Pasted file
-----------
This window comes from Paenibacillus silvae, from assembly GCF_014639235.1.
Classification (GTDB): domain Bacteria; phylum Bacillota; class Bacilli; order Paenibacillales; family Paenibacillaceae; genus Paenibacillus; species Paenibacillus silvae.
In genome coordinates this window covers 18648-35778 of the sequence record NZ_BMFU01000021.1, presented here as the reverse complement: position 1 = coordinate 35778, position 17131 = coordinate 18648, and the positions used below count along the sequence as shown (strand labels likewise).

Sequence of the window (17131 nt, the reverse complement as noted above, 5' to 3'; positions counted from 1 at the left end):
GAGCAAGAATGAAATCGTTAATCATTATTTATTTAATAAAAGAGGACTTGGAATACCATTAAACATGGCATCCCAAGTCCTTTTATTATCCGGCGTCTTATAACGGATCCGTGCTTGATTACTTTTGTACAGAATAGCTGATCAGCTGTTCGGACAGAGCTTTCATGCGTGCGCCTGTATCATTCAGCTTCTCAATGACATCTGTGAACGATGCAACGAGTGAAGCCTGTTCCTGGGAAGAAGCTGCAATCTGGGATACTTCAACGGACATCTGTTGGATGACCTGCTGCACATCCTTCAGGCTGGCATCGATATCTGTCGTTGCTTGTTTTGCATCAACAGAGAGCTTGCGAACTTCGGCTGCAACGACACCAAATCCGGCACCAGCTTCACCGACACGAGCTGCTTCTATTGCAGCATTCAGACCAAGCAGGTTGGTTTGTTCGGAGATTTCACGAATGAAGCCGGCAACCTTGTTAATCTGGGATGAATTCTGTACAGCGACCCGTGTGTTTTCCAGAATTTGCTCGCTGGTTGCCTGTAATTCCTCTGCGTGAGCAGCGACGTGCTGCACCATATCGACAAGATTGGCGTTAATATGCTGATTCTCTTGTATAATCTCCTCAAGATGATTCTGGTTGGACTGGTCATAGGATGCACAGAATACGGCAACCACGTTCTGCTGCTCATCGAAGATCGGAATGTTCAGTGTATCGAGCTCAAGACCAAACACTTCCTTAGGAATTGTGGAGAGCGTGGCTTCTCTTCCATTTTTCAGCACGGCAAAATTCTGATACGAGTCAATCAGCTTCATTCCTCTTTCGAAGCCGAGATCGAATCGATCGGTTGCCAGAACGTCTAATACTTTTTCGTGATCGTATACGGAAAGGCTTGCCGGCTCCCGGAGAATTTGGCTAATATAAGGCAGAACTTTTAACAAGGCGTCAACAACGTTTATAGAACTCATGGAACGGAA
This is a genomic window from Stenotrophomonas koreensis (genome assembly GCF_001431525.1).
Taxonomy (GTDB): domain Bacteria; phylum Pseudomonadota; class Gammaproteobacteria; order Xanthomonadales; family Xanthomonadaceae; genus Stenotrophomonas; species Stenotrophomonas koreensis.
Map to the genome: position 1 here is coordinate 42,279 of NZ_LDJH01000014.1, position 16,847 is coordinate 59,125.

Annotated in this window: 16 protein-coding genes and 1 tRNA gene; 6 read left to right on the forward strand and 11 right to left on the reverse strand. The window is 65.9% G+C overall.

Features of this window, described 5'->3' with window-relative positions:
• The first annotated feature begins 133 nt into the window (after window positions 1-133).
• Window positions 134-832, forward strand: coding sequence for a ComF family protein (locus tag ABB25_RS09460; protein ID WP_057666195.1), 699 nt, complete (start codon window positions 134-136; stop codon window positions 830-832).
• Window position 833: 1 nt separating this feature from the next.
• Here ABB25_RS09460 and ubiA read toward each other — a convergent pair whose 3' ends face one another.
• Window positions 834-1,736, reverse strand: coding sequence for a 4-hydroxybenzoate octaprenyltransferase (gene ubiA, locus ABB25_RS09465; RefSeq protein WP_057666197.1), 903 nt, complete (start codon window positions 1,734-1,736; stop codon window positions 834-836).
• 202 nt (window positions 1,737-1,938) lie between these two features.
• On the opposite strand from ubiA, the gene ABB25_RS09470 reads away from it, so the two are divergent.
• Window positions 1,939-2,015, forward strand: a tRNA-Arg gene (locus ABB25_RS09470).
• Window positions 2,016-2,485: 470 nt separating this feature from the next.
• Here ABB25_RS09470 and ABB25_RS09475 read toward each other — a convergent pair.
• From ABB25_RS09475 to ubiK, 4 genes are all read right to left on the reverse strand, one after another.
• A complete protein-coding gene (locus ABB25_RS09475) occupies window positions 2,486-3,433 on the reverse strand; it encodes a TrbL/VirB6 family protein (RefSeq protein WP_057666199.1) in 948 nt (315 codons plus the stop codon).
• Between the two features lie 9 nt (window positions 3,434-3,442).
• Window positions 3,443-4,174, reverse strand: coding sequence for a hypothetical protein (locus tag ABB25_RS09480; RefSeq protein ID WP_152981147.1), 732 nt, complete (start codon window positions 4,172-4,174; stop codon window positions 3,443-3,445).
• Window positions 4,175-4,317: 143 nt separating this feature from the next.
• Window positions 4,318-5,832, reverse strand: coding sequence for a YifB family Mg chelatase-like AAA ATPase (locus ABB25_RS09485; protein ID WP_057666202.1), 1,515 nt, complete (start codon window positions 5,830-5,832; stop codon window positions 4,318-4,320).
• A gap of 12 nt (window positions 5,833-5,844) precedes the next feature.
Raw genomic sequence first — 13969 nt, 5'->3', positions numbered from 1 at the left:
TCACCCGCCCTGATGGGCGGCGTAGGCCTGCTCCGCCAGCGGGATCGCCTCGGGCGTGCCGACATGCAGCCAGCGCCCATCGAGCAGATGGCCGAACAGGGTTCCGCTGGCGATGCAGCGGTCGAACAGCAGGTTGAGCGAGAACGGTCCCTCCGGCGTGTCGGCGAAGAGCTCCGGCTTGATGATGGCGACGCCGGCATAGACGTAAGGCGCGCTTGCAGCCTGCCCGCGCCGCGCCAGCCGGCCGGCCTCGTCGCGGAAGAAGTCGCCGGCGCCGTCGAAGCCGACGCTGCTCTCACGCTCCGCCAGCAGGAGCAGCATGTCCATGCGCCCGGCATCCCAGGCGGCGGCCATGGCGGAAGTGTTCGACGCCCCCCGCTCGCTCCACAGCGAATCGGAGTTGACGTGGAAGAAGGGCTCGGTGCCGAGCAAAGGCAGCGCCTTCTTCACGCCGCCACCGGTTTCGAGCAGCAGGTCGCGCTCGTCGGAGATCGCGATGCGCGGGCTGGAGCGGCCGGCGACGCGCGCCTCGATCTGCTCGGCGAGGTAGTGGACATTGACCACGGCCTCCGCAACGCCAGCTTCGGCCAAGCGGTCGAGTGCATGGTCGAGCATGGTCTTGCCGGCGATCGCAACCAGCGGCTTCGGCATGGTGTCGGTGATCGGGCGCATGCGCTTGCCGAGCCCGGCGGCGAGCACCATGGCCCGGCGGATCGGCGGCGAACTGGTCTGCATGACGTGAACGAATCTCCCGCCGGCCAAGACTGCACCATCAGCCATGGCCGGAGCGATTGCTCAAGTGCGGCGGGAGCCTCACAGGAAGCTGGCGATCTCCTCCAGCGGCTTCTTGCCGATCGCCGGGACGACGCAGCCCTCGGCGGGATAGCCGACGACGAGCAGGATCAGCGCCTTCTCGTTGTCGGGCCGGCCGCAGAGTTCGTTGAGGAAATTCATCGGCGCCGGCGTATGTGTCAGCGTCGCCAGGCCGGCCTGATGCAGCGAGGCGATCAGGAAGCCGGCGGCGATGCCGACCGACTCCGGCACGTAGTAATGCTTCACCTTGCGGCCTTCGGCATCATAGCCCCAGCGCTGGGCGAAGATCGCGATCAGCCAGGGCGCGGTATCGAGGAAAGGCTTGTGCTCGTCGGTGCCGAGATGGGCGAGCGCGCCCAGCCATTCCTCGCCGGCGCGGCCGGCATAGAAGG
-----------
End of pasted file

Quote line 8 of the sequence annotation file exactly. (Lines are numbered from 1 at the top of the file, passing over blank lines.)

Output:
Map to the genome: position 1 here is coordinate 42,279 of NZ_LDJH01000014.1, position 16,847 is coordinate 59,125.